c(2). Moor Abbey, house, outbuildings, moat and fishpond, nearly 1 m. S.S.E. of the church, was a former possession of Leominster Priory. The House is of two storeys with attics, the walls are of stone, and the roofs are tiled. It is of H-shaped plan, the main block and S. cross-wing being perhaps of late 16th-century date; the N. cross-wing was added in the 17th century. The whole building was cased in stone, probably in the 18th century. The windows are mainly of 18th-century or later date, but one on the W. side has a late 16th-century moulded frame and mullions, re-set. The S.W. chimney-stack is of brick with two square shafts and projecting nibs. Inside the building are some original moulded and chamfered ceiling-beams, and there are three original doors of moulded battens.

The Pigeon-house (Plate 40), N.W. of the house, is a late 17th-century square stone structure gabled on each face and adjoins a two-storeyed granary of the same date. The granary has a dormer window of earlier type, perhaps re-used. The Barn, N.E. of the house, is probably of 17th-century origin, with the walls re-built in stone. Other outbuildings, of modern date, contain a 17th-century door with ornamental hinges and an iron fire-back with the initials and date P.C. 1637.

The Moat formerly surrounded the house but now only survives on the N.W. side. The rectangular Fishpond lies about 130 yards N.W. of the house. There is a line of bank and ditch to the E. and S.E. of the house.

Condition—Of house, good.

a(3). Middleton Farm, house and outbuildings, 150 yards N. of the church. The House is of two storeys with cellars; the walls are of brick with some stone dressings, and the roofs are slate-covered. The kitchen-wing dates probably from early in the 17th century, but the main block was built in 1692; there are later additions on the N. and W. The main block has a symmetrically designed S. front (Plate 133), with rusticated angles, a band between the storeys and a wooden eaves-cornice; on one of the quoins is the date 1692. In the plinth are stone-mullioned windows lighting the basement; the other windows have sashes and flush frames. At the back are two windows with solid frames, mullion and transom. Inside the building, the S.E. room is lined with early 18th-century moulded and fielded panelling (Plate 53) with cornice and dado-rail; the panel above the fireplace is painted with a Classical composition. The main staircase is probably of 1692 and has turned balusters and square newels. Elsewhere in the house are some exposed ceiling-beams, and the kitchen-wing has some exposed timber-framing.

The Outbuildings include (a) a summer-house at the S.E. angle of the garden, a square brick building of two storeys with a pyramidal roof, probably of c. 1700; (b) a two-storeyed store and granary, N.E. of the house, of red brick and of the same period; (c) a timber-framed barn of three bays, N. of the house, and of the 17th century; (d) a timber-framed barn of three bays, W. of the house and of the same period as the preceding; (e) a stone range of buildings, S.W. of the house, two-storeyed, and probably of early 18th-century date.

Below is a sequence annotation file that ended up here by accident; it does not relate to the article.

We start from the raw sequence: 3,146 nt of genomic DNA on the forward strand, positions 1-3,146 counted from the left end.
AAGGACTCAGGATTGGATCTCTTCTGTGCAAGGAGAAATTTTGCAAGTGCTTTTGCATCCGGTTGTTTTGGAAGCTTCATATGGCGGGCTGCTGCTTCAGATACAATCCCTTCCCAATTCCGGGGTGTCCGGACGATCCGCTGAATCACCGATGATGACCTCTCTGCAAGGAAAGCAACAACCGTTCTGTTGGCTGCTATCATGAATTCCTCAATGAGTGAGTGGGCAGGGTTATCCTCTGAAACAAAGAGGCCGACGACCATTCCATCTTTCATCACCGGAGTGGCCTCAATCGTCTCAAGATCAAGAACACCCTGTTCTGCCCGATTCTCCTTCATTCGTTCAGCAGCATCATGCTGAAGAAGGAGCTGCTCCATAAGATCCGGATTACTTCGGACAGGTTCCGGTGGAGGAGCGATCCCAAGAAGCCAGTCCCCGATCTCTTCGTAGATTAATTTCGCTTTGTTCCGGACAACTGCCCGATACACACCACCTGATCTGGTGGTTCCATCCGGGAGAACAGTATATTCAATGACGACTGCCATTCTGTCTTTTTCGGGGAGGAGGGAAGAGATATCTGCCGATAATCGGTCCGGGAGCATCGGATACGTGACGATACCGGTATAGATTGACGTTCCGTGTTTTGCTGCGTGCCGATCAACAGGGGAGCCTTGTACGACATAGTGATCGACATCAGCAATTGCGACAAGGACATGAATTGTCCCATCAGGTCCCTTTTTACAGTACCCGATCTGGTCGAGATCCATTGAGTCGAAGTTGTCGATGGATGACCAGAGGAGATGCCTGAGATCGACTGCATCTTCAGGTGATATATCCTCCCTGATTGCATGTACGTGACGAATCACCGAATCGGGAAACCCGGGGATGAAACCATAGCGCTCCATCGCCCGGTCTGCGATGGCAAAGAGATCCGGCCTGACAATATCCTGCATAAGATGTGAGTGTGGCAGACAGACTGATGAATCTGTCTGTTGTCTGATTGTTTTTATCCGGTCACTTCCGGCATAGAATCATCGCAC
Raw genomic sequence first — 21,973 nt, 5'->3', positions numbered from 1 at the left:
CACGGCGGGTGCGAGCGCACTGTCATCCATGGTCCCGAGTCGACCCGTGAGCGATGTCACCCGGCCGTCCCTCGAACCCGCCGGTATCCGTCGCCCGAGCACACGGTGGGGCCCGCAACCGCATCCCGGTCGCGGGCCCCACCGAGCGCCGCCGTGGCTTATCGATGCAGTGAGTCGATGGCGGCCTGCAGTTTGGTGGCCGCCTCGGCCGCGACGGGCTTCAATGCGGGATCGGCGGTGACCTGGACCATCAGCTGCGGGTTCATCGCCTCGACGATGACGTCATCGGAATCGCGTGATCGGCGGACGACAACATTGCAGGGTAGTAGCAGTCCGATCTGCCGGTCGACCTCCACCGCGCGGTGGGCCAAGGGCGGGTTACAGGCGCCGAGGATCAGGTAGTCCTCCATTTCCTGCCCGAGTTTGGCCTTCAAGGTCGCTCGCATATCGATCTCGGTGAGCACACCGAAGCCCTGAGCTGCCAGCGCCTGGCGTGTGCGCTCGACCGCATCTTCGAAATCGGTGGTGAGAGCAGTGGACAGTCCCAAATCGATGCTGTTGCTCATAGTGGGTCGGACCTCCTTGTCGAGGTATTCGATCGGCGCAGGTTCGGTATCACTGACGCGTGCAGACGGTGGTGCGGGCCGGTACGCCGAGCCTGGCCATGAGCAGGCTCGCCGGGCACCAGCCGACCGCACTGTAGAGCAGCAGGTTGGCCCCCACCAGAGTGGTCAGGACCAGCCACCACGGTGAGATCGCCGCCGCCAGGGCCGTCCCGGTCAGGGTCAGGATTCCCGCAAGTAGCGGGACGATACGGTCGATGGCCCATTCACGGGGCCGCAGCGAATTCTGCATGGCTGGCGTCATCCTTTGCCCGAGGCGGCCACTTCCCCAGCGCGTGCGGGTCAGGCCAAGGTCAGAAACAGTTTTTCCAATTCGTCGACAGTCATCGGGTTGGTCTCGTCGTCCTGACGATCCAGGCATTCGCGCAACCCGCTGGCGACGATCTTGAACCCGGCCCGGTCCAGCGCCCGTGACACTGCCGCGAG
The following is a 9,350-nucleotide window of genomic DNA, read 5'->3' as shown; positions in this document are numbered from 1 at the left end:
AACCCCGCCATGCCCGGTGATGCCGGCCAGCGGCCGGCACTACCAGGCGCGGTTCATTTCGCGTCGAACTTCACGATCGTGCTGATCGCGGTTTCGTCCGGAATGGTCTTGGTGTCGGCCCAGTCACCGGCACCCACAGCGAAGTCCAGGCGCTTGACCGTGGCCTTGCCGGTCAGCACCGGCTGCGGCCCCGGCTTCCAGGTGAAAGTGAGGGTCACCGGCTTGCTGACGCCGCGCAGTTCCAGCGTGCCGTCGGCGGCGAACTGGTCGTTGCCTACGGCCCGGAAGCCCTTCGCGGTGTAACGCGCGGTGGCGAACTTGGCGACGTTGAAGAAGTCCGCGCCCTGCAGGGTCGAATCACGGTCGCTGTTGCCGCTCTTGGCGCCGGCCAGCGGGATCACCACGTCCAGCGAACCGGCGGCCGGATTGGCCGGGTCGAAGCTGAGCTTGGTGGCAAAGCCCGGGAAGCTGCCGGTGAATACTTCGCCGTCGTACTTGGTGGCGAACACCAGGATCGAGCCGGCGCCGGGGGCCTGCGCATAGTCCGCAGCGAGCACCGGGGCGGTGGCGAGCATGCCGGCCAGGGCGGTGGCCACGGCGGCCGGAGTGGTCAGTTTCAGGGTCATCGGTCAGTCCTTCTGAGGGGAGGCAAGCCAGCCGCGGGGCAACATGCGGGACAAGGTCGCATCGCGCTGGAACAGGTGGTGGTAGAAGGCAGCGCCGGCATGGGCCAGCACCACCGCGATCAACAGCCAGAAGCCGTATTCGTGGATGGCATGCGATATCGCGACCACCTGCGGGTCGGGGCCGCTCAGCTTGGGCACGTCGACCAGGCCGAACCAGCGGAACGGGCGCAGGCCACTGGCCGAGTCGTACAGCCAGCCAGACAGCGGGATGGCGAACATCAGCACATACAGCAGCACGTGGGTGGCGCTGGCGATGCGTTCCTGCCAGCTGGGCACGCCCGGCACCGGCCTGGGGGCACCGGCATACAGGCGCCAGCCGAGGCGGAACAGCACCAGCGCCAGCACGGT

Condition—Of house, good.

Monuments (4–16)

The following monuments, unless otherwise described, are of the 17th century and of two storeys, timber-framed and with tile, slate or stone-covered roofs. Many of the buildings have some exposed external timber-framing and internal ceiling-beams.

Condition—Good, or fairly good.

c(4). Cottage, 50 yards S.E. of the church, has the lower walls of stone. It was built probably early in the 16th century and probably extended one bay further to the N. Inside the buildings, the framing of the original roof is exposed; it has heavy tie-beams, chamfered purlins and curved wind-braces.

a(5). Cottage, 550 yards N.E. of the church, has been largely cased in stone. There are later additions on the W. and N.

a(6). The Ford, house, 800 yards N.E. of the church, was originally of L-shaped plan with the wings extending towards the E. and N. In the 18th century the house was almost entirely cased in stone, a wing added on the E. and an extension built on the N. of the original E. wing.

c(7). Cottage, at Five Ashes, ¼ m. S.E. of the church.

c(8). Cottage, 730 yards S.S.W. of the church.

c(9). Town Farm, house, 1,220 yards S.S.W. of the church, was originally of L-shaped plan with the wings extending towards the E. and S. The N. wing is a later addition, and much of the house has been cased in stone. The W. chimney-stack is original and has two square shafts with diagonal nibs on the faces. The central stack retains one similar shaft.

c(10). Cottage (Plate 29), 150 yards S.W. of (9), is stone-built and retains some late 17th-century windows with solid frame, mullion and transom.

b(11). Ashley Cottage, about ¾ m. W.S.W. of the church.

c(12). The Hills, house, near Laysters Pole, about 1½ m. E.S.E. of the church, has a later extension on the W. and modern additions on the N. It has been largely cased in stone and brick.

c(13). Cottage, on the N. side of the road, 800 yards N.E. of (12).

c(14). Cottage, on the S.E. side of the road, opposite Raddle Bank and 240 yards N.E. of (13).

c(15). Lower Miles Hope, house, now two tenements, 2 m. E. of the church, was built on a T-shaped plan with the cross-wing at the N.W. end. A square 18th-century addition has been made at the N.E. corner.

a(16). Cottage, 370 yards N.E. of (15), retains only a part of the original building, at the S. end.